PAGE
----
Mental Wellness Challenge
Last week I challenged you to be aware of how you float your boat. To be aware of how your actions, presence, interactions effect those around you. I hope you had some rewarding insights. I know that I did and I caught myself on a number of occasions being a supertanker and not being aware that I was washing people over with my wake. Definitely something I have to work on. The work continues.
This week’s challenge has three parts. A box, a letter (this is going to carry forward to the next two challenges as well) and STRESS.
- A BOX. This week I challenge you to start building a smile box. Find a box – it could be a shoe box, a box your find at a store or maybe even a box you build. Totally up to you. This box will be used to contain things that make you smile. These can be any little thing.
Some examples of things I have in my box are:
An old brass compass I have from my father. The compass doesn’t work any more because when I was a kid I played with the compass with a magnet and I messed with the compass needle. I keep this because it reminds me of my father, the things I learned from him (both good and bad) and it helps me to remember that he needed guidance on his path too.
A couple of bandages that a good friend gave me (still in the wrappers) that have a little message on them about “carrying on…”
An old keychain with a couple of keys on it. The keychain has a feature that it will beep and dwiddle when you whistle. I used to use it to help me mind my keys… You see, with ADHD – I lose track of my keys constantly. It makes me smile a little when I think about how far I’ve come since I learned about the disorder.
A wet nap from a restaurant that has a saying “64% of all statistics are made up”. Makes me smile because of the who/what/where and when I came across it.
The idea of the smile box is that when you are having a bad day, you can go to the smile box and connect with a tangible item that has good memories for you, that makes you smile. Some of the things I put in my smile box not only make me smile but help to lend perspective. It’s a tool, a support for days when I need a boost. Putting things in the box is an intentional act that I do for myself to put a little ballast in my keel (that nautical theme keeps popping up) to help keep me upright in rough water.
- The letter. I challenge you to write the “You of ten years ago” a letter of encouragement. (I 100% know that I can’t change anything that happened 2 seconds ago – let alone 10 years ago…). I challenge you to think back 10 years and examine a time about that long ago when you having a tough time. I want you to think about that person, their circumstances, the “place” they were in and I want you to write a letter of support and encouragement for that person.
Encourage that person as strongly as you can. You have the intimate details of what the person was dealing with. Tell that person that you believe in them, that you KNOW that they are going to get through this (because you did!) and that you love them.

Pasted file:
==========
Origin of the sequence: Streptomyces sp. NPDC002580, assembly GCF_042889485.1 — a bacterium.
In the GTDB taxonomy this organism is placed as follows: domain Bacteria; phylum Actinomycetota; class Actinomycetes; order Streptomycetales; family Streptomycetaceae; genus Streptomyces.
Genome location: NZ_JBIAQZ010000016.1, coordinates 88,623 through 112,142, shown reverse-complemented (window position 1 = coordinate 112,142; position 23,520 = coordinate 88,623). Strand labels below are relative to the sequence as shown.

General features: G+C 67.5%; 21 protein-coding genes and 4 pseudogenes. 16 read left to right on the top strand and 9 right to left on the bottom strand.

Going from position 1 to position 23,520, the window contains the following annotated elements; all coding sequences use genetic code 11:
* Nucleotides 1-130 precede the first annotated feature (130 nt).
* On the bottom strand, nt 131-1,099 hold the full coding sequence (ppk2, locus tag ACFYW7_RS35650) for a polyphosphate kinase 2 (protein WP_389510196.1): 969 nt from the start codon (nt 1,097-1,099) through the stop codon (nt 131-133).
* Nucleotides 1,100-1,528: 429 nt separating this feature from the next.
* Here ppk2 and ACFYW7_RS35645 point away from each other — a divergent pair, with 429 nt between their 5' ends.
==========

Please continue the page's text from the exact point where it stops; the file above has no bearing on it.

I can’t be too much more descriptive here or I will end up coloring your letter too much. This is about you reflecting on a challenging time in your life that you know you made it through! It’s a reflection exercise.
This letter could be a card, a note, or a multipager – depending on your situation, the ease at which you put thoughts on paper and your commitment to the challenge.
Once you have the letter written, put it in an envelope, address it to yourself, and MAIL IT!
When you get the letter back – let your heart connect with the support and encouragement that you reading! (I have to be honest here – when I did this for myself the first time it was SUPER powerful. I put a lot of my heart into the letter and it mattered! Sincerely, I don’t wait for letters to show up in the mail – but I was checking the mail – just knowing that this letter was on the way.)
- STRESS This week, I challenge you to think about stress. Good stress, bad stress. It’s all stress. I challenge you to think about what you do with your stress…
One definition of stress:
Stress is a normal response to situational pressures or demands, especially if they are perceived as threatening or dangerous. Stress is the result of brain chemicals, called hormones, surging through the body. These hormones make people sweat, breathe quicker, tense their muscles and prepare to take action.
– Where do you carry it? I carry 60% of my stress in my shoulders and neck and most of the rest in my gut.
– What colour is it? Is it red hot? Is it yellow? Is it black? I challenge you to think about why it is that color. For example: Good stress for me can be yellow. It’s a sharp, daffodil yellow. A happy color. I have lots of colors for bad stress. Bad stress for me can be a burnt red color.
– Where does it come from? (This is the fascinating piece for me and I’m not going to share my views here until next week)
– If you had to give it a sound, what would that sound be? Good stress for me can sound like trumpets heralding my new grandson, a woodpecker banging away on a hollow tree or perhaps the sound of my spouse breathing. Sometimes bad stress sounds like trumpets warning of danger or an annoying woodpecker banging on a hollow tree…
– How acute/urgent is the stress?
Being aware of my stress and stressors helps me to manage it. If I am living on autopilot and not paying attention to where I am in my life, I can get buried in stress. I will share more about my stress next week, but for this week – I just challenge you to try and be a little more aware of your stress.
So there it is – there’s my challenge for the week in its three parts.
I challenge you to start a smile box.
I challenge you to write a letter to the you from 10 years ago.
I challenge you to start building an awareness of stress.
This challenge goes to values, awareness, supports, persistence/commitment, and action in my model.
I CHALLENGE YOU.